This is exactly what we hear from Much of Wall Street right now. Mises explains, moreoever, that the bust is potentially the good part of the boom-bust cycle. It is the part of the cycle that allows the economy to return to reality, and which allows savers and investors to build the economy on a more firm foundation. The boom, contrary to its appearances, actually makes us worse off:
[W]e must call the boom retrogression and the depression progress. The boom squanders through malinvestment scarce factors of production and reduces the stock available through overconsumption; its alleged blessings are paid for by impoverishment. The depression, on the other hand, is the way back to a state of affairs in which all factors of production are employed for the best possible satisfaction of the most urgent needs of the consumers. …
The malinvestments of the boom have misplaced inconvertible factors of production in some lines at the expense of other lines in which they were more urgently needed. There is disproportion in the allocation of nonconvertible factors to the various branches of industry. This disproportion can be remedied only by the accumulation of new capital and its employment in those branches in which it is most urgently required. This is a slow process. While it is in progress, it is impossible to utilize fully the productive capacity of some plants for which the complementary production facilities are lacking.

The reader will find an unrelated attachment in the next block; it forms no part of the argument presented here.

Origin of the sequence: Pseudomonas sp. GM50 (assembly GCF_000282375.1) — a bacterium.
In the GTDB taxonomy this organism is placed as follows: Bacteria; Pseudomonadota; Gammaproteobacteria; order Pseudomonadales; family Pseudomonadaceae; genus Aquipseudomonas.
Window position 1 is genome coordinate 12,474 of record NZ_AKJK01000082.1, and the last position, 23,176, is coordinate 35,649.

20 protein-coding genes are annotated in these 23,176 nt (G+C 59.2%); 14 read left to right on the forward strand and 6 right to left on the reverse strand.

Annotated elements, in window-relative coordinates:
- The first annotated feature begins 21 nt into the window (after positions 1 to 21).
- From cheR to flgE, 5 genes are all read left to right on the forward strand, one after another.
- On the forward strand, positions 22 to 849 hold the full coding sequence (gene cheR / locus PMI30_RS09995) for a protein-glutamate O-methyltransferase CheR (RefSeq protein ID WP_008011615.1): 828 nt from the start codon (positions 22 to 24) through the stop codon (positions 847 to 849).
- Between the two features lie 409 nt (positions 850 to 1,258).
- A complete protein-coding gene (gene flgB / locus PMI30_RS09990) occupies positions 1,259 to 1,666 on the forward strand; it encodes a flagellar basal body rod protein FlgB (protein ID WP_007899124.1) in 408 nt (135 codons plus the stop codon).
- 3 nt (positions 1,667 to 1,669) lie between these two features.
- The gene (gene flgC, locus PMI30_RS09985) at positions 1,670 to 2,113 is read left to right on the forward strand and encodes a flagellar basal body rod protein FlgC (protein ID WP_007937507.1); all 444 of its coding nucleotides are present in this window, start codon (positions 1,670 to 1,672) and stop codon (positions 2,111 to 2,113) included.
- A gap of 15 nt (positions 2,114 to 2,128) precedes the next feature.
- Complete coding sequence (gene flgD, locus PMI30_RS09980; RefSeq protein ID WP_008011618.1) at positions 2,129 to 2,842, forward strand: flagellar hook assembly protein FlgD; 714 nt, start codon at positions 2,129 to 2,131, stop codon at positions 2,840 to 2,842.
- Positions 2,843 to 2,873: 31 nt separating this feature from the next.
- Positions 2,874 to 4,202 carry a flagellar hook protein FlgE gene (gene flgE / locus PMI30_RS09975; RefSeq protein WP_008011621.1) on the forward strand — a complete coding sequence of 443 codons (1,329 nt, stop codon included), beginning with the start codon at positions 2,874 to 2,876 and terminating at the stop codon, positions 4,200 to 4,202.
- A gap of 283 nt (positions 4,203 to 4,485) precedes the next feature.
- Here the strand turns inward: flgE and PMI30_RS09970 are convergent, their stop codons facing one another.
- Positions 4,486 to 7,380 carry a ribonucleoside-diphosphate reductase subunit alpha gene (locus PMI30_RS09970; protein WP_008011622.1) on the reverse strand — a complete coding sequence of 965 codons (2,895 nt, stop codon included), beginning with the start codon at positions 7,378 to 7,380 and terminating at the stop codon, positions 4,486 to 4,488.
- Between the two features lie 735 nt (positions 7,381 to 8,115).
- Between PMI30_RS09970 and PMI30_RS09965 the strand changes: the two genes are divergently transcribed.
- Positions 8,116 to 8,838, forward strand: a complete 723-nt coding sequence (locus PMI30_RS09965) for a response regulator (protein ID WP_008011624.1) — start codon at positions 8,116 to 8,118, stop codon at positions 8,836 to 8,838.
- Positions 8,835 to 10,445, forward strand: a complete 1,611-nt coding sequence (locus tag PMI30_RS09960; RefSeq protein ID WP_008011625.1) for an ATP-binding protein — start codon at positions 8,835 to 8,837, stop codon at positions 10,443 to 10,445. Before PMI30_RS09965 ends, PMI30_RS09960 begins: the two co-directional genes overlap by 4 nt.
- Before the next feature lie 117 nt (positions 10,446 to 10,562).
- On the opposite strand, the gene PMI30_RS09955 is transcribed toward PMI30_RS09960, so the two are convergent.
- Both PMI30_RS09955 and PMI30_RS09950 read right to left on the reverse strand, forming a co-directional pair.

Phrased on modern terms, the boom creates zombie companies and zombie investments. These are activities which do not create value in a real economy, but depend on ever greater levels of cheap debt to keep kicking the can down the road. Easy money makes these bubble industries look profitable, however, so savers and investors pour money into these losing bets. Worse yet, the money poured into unprofitable bubble industries was money that would have gone to more productive, profitable, and necessary industries. Thus, bubbles slowly drain economies of productivity and value. Eventually reality catches up with these nonproductive ventures. Unless new waves of easy money keep coming, the lack of real productivity will be exposed. The economy can only be fixed when the nonproductive industries are exposed and allowed to downsize, go bankrupt, or otherwise disappear. Unfortunately, this process is painful. But, as Mises notes, it is the only way to undo the damage of the boom: